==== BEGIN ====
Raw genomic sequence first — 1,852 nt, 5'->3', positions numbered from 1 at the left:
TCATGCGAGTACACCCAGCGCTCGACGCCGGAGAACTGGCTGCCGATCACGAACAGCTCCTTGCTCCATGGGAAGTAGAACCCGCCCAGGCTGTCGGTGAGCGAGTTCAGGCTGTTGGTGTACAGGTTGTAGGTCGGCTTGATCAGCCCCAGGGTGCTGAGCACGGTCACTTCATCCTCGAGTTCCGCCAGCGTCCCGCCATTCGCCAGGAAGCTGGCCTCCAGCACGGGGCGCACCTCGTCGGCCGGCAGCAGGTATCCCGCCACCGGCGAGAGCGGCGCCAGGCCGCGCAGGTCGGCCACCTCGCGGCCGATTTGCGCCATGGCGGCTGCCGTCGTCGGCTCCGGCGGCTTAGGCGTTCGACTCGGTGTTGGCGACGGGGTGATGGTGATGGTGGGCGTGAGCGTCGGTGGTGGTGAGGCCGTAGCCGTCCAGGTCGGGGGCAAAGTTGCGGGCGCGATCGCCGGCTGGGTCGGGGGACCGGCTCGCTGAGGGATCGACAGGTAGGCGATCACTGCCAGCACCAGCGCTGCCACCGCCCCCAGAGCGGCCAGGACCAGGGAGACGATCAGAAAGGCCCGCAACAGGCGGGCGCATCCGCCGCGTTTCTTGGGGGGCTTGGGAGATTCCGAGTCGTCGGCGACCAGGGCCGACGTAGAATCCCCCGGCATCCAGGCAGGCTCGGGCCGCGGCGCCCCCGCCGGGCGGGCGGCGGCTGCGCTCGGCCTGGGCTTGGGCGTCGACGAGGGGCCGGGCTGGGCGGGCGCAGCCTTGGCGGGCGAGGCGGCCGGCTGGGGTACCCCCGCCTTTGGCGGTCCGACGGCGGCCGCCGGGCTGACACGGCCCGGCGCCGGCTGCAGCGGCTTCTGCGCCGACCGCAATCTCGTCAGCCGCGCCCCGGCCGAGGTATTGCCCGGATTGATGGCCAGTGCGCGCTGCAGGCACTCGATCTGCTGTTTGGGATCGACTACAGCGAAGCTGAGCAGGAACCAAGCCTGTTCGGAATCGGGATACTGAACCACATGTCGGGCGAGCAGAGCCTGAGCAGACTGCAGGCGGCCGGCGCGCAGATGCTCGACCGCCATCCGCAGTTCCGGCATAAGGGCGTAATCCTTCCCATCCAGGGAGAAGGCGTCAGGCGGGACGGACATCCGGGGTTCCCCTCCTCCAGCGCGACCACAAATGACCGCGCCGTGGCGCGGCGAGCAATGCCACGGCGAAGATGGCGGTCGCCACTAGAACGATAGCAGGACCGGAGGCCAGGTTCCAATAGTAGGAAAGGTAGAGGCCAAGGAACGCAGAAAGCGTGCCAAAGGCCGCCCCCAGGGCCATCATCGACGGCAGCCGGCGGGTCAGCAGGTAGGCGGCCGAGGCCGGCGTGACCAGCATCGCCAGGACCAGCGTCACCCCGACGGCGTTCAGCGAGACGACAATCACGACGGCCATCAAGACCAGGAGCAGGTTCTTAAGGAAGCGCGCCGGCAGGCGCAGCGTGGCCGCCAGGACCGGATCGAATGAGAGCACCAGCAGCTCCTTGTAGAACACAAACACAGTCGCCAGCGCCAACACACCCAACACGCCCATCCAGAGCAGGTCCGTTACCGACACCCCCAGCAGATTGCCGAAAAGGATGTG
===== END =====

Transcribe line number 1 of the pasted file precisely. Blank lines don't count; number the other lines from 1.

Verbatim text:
Raw genomic sequence first — 1,852 nt, 5'->3', positions numbered from 1 at the left: